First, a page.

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Days before our arrival, Beat had fastened a 3ft x 2ft table top to a 2 1/2in-diameter whisker pole with hose clamps and a bolt. He had tried lashing this creation to the stern pulpit as a steering sweep, but the tabletop twisted sideways and skipped across the surface of the water while the pole bent the pulpit rail it was fastened to. Beat couldn’t come up with all the bits and pieces of hardware he needed to make a sweep work properly.

By the afternoon of our arrival, Beat’s newest jury rudder was lashed to Avatar’s starboard quarter. This time, using the lumber to brace the whisker pole in place, Beat rigged the jury rudder vertically with a pair of lines to support the whisker pole fore and aft. There was also a third line running under the boat to port to help brace the pole against side loads. With great joy, Beat successfully tested the rudder steering Avatar under power. Then, with smiling faces, Avatar’s crew set sail and steered west at 2.5 knots over a placid ocean. There was nothing more Brick House could do to assist, so we headed for our next destination, Beverage Reef, 600 miles to the southwest.

As night fell, the wind increased to 15 knots, the waves grew bigger, and we worried for Avatar. Whisker and spinnaker poles on the whole do not make good emergency rudders, as they are designed to resist compression loads, not horizontal loads. Though Beat had supported his jury rudder against such loads fore and aft and to port with lines, no support could be fashioned outwards to starboard. As a result, the whisker pole folded up under the hull after just 8 hours of use.

Beat was able to save the pieces, and with some spare wood he made full-length dowels to repair the pole. But the force of the water was too great and the pole repeatedly collapsed. It is possible that if the tabletop were much smaller, the pole might have fared better.

As Avatar slowly approached Pago Pago, cruiser Wayne Wilson on his boat Day Dream went to great lengths to arrange a tow for the crippled craft. He made it well understood in advance that this would not be a salvage operation. Finally, after 35 days of slow sailing, Avatar met an American Samoan Marine Fisheries boat 15 miles from shore and picked up a towline.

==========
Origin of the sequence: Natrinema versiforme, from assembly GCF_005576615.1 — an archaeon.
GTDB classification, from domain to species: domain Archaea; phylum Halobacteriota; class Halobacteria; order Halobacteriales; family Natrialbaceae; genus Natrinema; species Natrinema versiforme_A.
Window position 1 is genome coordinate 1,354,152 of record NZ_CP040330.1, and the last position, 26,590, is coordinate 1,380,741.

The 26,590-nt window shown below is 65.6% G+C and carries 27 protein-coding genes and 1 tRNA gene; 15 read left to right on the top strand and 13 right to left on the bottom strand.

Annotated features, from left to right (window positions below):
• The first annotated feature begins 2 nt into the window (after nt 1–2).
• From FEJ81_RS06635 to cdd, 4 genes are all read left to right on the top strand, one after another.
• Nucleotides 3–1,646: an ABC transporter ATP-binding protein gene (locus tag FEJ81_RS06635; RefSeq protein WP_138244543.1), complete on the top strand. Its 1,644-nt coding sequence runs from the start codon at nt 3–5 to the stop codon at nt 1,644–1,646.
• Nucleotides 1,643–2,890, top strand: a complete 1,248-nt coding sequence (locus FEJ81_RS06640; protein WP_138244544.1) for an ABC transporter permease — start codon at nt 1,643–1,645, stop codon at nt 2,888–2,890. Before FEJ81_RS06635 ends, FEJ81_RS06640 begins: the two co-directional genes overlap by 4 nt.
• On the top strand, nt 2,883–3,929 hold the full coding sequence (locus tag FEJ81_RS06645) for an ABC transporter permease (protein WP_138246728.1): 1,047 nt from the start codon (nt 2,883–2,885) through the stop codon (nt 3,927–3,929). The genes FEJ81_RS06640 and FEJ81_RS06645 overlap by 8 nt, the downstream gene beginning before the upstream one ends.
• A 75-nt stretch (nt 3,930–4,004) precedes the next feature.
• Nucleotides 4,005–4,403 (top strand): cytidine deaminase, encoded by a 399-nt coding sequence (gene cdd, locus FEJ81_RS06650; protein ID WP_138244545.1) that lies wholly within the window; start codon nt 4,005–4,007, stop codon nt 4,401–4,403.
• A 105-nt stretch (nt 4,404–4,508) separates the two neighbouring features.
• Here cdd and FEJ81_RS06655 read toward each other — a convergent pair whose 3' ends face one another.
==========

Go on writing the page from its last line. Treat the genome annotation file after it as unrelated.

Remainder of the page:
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In fact, towing a rudderless fin-keeled boat into a harbor is as difficult as dragging an unwilling horse to a corral. Avatar’s wild lurching and lack of directional control stretched the polypropylene towline dangerously taut. Once again, trailing drogues from Avatar’s stern had no positive effect. Finally, though, after nine tiresome hours, Avatar was safely tied to a dock in Pago Pago.

Beat and Lola still had obstacles to overcome. It actually proved easier to cross the ocean on a rudderless boat than it was to prod the local fabricator in Pago Pago, who took a large deposit, to complete the new rudder he had agreed to create. In the end, Beat reckoned it would have been faster and cheaper to have a new rudder built and shipped from Florida.

Meanwhile, as the local fabricator assembled the new stainless steel rudder, a tsunami struck American Samoa. Fortunately, the floating dock Avatar was tied to broke free and was sucked away from shore into deep water where both the dock and Avatar safely rode out the worst of the disaster. Finally, two and a half months after losing their rudder, and several weeks after the tsunami, Beat and Lola happily sailed out of American Samoa bound for New Zealand.